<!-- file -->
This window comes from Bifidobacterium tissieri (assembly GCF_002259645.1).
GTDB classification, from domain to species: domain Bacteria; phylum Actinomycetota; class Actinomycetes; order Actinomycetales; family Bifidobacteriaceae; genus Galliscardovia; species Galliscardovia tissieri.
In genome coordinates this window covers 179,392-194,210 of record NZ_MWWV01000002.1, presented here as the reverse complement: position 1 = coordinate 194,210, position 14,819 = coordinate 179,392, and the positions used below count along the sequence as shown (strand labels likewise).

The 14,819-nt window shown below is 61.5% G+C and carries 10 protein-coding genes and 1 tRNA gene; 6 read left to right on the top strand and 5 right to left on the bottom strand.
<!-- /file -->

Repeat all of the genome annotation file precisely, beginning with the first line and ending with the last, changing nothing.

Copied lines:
This window comes from Bifidobacterium tissieri (assembly GCF_002259645.1).
GTDB classification, from domain to species: domain Bacteria; phylum Actinomycetota; class Actinomycetes; order Actinomycetales; family Bifidobacteriaceae; genus Galliscardovia; species Galliscardovia tissieri.
In genome coordinates this window covers 179,392-194,210 of record NZ_MWWV01000002.1, presented here as the reverse complement: position 1 = coordinate 194,210, position 14,819 = coordinate 179,392, and the positions used below count along the sequence as shown (strand labels likewise).

The 14,819-nt window shown below is 61.5% G+C and carries 10 protein-coding genes and 1 tRNA gene; 6 read left to right on the top strand and 5 right to left on the bottom strand.